SCOTLAND'S care watchdog is investigating claims that disabled residents at a supported-housing complex have been told to train themselves to go to the toilet at fixed times to fit in with a strict new rota.
The allegations are among a series of complaints that have been made about the care of residents at the complex in the Mastrick area of Aberdeen, run by the Margaret Blackwood Housing Association.
Residents are said to have branded the system demeaning and a breach of their human rights.
They also allege that, when they questioned the new rota rules, they were told to "train their bowels".
The Care and Social Work Improvement Scotland (SCSWIS) is understood to have launched its investigation after a relative of one of the residents made a series of allegations about care at the complex in Eday Gardens.
One resident, who did not wish to be identified, said: "When I first came here, it was 24-hour care that was advertised, and we were able to buzz and go to the toilet whenever we wanted.
"A lot of the staff have left and we appreciate that everyone is making cuts just now, but we are under a lot of pressure with these timetables.
"You can't force yourself to go to the toilet. In this day and age, it shouldn't be happening. It's against human rights and so demeaning."
The Margaret Blackwood Housing Association, which has more than 1,500 properties across 29 local authorities in Scotland, and Aberdeen City Council are currently reviewing how care is administered at the Eday Gardens complex.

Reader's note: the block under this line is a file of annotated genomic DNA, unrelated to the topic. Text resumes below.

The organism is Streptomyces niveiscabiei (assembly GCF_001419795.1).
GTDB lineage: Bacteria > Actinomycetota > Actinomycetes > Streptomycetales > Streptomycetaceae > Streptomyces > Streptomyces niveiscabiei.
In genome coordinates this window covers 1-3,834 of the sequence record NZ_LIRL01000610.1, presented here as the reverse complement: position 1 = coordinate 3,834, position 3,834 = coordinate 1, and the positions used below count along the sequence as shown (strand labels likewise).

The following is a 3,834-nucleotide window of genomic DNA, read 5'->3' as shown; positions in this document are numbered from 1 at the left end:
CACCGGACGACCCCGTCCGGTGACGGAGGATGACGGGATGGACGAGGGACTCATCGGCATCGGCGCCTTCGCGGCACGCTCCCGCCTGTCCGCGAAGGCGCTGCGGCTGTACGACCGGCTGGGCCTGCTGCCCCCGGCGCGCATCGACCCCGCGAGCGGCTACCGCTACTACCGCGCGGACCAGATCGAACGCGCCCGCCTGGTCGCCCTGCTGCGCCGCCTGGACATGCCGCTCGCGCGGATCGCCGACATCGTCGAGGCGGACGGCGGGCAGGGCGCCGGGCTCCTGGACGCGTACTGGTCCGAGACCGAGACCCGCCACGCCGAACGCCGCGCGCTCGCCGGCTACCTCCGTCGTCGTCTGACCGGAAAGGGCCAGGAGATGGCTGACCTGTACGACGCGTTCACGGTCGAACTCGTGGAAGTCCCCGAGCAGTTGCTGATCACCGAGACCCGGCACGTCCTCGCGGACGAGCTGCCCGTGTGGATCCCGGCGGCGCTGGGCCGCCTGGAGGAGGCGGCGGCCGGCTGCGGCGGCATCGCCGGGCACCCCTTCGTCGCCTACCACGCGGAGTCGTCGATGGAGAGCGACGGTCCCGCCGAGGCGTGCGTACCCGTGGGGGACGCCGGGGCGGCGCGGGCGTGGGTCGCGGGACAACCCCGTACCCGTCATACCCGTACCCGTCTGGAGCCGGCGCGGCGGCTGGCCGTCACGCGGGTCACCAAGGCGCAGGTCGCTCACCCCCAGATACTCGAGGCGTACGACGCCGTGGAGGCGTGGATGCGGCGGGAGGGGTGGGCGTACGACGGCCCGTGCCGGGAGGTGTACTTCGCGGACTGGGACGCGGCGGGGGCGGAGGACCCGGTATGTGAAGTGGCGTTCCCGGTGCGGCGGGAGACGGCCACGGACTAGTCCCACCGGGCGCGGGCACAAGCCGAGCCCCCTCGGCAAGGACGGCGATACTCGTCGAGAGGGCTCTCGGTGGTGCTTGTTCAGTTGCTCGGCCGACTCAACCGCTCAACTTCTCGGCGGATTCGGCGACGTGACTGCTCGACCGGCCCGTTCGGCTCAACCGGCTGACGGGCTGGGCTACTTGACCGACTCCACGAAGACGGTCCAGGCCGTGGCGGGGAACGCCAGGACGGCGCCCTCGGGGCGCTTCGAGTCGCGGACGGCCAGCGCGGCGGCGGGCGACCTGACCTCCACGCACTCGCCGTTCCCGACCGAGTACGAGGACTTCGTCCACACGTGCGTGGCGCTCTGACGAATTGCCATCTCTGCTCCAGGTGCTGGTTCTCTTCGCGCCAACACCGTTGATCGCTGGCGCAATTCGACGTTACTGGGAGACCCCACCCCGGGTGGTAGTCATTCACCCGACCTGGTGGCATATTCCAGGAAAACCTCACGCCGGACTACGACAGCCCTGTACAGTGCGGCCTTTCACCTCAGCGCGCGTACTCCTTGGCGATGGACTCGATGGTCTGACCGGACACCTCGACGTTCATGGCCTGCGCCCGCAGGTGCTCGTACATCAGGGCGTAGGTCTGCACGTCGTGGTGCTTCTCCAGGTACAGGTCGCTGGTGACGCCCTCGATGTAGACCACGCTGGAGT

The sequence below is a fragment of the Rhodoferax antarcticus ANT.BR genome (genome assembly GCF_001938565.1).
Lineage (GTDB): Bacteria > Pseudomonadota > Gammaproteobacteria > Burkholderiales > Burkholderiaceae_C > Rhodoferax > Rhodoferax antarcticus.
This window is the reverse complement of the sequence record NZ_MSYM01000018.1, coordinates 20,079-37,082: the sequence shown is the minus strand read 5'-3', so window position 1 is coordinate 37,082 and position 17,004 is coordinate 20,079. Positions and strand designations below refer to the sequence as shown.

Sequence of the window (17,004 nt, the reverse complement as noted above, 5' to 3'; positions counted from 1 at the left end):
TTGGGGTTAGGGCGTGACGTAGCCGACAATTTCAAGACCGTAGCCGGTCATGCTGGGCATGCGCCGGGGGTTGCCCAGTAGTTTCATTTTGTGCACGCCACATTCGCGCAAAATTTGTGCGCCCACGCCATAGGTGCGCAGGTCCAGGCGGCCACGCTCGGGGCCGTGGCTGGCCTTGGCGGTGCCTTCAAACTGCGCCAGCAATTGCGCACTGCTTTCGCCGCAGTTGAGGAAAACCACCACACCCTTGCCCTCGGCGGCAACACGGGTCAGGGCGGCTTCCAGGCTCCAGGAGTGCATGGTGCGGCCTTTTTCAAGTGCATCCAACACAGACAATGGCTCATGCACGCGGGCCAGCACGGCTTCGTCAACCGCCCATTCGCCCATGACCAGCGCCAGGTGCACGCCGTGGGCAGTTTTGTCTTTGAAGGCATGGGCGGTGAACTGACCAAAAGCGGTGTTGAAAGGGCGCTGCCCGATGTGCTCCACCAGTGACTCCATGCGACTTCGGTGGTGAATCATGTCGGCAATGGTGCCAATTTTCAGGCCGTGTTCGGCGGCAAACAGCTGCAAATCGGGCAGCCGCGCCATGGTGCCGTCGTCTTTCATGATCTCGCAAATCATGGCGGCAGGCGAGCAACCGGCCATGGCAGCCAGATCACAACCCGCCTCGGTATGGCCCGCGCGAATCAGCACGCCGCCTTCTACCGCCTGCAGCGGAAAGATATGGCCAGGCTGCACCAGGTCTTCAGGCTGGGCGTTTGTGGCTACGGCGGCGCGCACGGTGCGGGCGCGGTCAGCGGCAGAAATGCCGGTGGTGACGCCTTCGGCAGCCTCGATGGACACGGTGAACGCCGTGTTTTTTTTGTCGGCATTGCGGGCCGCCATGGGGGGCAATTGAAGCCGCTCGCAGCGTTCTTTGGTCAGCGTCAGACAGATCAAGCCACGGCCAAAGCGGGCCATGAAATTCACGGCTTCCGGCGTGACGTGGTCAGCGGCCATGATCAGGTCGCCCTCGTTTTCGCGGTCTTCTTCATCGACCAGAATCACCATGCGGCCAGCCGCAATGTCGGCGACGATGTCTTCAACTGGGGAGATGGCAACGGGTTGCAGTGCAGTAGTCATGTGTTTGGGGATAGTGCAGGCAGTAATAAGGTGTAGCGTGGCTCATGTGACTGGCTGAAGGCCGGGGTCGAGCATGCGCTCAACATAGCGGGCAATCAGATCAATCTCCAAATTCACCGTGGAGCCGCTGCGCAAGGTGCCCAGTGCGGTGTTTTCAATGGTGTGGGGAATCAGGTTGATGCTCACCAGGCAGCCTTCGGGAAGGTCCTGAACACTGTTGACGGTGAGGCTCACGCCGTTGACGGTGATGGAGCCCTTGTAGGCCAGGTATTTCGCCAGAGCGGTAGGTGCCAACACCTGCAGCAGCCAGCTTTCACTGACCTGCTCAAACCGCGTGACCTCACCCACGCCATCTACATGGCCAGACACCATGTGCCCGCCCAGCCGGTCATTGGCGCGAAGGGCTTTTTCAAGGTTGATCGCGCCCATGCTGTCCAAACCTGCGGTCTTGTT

A spokesman for SCSWIS said the findings of the investigation were expected to be made public within the next few days.
He said: "SCSWIS has received a complaint about a number of issues regarding the care and support being provided at Eday Gardens. These have been investigated and the results are currently being finalised.
"SCSWIS is committed to good practice and ensuring that everyone who uses care services in Scotland receives acceptable care that promotes and respects their rights. We have a robust complaint investigation system in place to help regulate care standards across the country and ensure that vulnerable people are protected."
In a joint statement, the Margaret Blackwood Housing Association and the city council said they were working together to "improve choice and personalisation" for tenants.
The statement continued: "We have been working closely together on a planned review of the service and individual care arrangements. All users and staff have been fully involved and will be consulted on any proposed changes."
They declined to comment on the specific allegations.